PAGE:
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About The Swan at Gressenhall

This rural pub at the heart of Gressenhall village in Norfolk was first licensed in 1795 and is the last remaining of 7 local pubs. Over recent years it was run as a tenanted model and then as a Free House, but in July 2018 it closed for good. Since then, the Gressenhall Community Enterprise group has campaigned tirelessly to bring it under community ownership, rounding off these efforts with a spectacularly successful community share offer in the middle of the Covid 19 pandemic in 2020. They completed their purchase in January 2021.

Naturally during a long campaign of more than two years, energy ebbs and flows both within the committee and among the public. The group knew it was important to create a resilient culture that would endure. Having a very specific mission statement was hugely beneficial; they did lots of outreach, research, and documented their process closely. Very accurate Minutes of meetings were kept, and a tight meeting schedule, as well as lunch visits to other community pubs which gave the group a taste of what was possible and kept them inspired.

Having a group of local men and women aged from mid-20s to mid-70s was massively beneficial and reflective of the population the pub will serve. Naturally, there were healthy differences of opinion, but an atmosphere of mutual respect and civility was always maintained. They were also energised by campaign projects, such as a ‘Swan Soiree’, with a live swing band, beer and food on the village green. Events were held every few months to maintain interest and enthusiasm.
2020 didn’t go the way anyone had expected and during the initial lockdown, the pub group pivoted, putting their energies behind launching a Mutual Aid Society for the benefit of all village residents to provide practical and emotional support. The Mutual Aid Society was very well supported by volunteers and used by many residents, and unexpectedly provided a very practical demonstration of the value of a community hub, enhancing the group’s profile when it was able to later launch its community share offer to raise the needed funds. The group smashed through their target, raising £30K more than they had set out to do, through a sustained and energetic share offer run across social media, website, local press and word of mouth.
The wider social impact potential of the pub has always been at the centre of the group’s campaigning, and they found that even in the early stages, when success was uncertain, the benefits of the journey were fantastic: the group members got to know so many more people in the community by having the campaign, and established deeper relationships with people they already knew.

The group has plans to work with existing local groups such as Dementia Friendly, Chatty Café Scheme, an east Anglian project on depression and mental health in the agricultural sector, and many more. The pub will be open all day, used by all community groups that want to, doing fundraisers, repair cafes, a book club, a meeting space for parents and young children, and more. As with most community owned businesses, the ripples of what The Swan can do widen its impact beyond Gressenhall village itself.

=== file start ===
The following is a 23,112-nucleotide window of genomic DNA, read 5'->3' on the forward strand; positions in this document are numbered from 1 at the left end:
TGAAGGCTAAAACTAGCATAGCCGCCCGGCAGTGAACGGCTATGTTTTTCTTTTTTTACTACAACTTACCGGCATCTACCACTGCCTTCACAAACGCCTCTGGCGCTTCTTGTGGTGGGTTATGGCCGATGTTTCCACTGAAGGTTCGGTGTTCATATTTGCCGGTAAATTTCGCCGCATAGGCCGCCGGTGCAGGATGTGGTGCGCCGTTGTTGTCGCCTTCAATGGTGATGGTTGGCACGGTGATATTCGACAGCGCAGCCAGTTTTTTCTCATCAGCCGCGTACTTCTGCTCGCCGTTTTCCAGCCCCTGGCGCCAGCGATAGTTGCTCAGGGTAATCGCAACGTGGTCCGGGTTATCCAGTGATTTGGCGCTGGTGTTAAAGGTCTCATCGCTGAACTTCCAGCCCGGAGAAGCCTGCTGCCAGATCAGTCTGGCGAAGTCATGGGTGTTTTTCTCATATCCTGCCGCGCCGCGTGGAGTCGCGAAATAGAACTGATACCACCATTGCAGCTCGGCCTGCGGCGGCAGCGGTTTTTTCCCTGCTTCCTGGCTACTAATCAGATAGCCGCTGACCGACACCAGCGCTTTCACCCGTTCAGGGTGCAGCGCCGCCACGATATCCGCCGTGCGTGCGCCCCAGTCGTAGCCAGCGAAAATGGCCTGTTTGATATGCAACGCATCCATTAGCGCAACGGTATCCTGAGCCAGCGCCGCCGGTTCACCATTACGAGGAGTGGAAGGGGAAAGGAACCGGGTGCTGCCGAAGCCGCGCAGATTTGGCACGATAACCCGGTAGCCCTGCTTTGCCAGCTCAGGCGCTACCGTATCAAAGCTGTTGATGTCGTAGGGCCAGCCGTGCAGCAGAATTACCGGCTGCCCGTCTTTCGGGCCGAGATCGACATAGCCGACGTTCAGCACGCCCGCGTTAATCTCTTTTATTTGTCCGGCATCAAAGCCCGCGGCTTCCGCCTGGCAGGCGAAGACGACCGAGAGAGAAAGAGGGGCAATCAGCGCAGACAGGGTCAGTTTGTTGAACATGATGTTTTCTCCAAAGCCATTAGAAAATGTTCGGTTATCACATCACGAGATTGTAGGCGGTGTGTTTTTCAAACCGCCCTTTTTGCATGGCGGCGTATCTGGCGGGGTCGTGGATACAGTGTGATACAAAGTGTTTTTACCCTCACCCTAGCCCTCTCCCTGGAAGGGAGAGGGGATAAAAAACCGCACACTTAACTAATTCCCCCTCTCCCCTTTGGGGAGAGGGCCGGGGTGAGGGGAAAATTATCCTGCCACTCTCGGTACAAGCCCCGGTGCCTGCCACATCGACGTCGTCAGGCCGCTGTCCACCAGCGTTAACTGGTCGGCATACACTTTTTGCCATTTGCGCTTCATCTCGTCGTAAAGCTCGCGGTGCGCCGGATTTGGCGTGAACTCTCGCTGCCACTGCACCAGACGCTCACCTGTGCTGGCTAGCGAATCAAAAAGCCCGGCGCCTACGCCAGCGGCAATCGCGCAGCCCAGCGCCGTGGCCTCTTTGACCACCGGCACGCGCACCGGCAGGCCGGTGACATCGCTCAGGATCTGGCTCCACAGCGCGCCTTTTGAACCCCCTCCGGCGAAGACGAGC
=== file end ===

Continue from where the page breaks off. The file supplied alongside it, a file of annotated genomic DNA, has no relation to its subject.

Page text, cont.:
Being empty for so long and neglected before it closed, the pub is undergoing a substantial £150K renovation project for which planning permission was approved. The pub group see this as an opportunity to design-in sustainability and accessibility from the start, with plans for green utilities and insulation and accessibility and dementia friendliness. Aids will be put in place for people with difficulty moving, and local company Norfolk Herbs will donate sensory plants for the pub garden, which has a volunteer team dedicated to looking after it, and the local Men’s Shed will make the planters.

The group will employ a Manager and Chef, to be helped by a ready pool of local volunteers in the first few years, and the group is already divvying up tasks, particularly in establishing a Volunteer Coordinator role. And finally, the group will rename the pub The White Swan, which was its original name when it first opened so long ago.

In the words of Mary Turner-Jeong, the communications lynchpin for the group,

“Plunkett has really been invaluable to us, its rural focus is really important and sets it apart. We had the reassurance of not having to reinvent the wheel: we used its business adviser support and all its brilliant resources, like its webinars and training. It also gave us solidarity through a long campaign and of course the amazing grant and loan package of £100K through the More Than A Pub programme, as well as sponsoring a study visit to our neighbouring community pub the King’s Arms at Shouldham.”

“I loved the dementia training via Plunkett and plan to train as a dementia champion for the pub. I also love Plunkett’s emphasis on sustainability and social impact, and its partners that it can signpost you to at the right time. Now the group is paying it forward – we were given a lot of support, so we’re trying to do the same for other groups now.”

“I loved the dementia training via Plunkett and plan to train as a dementia champion for the pub. I also love Plunkett’s emphasis on sustainability and social impact.”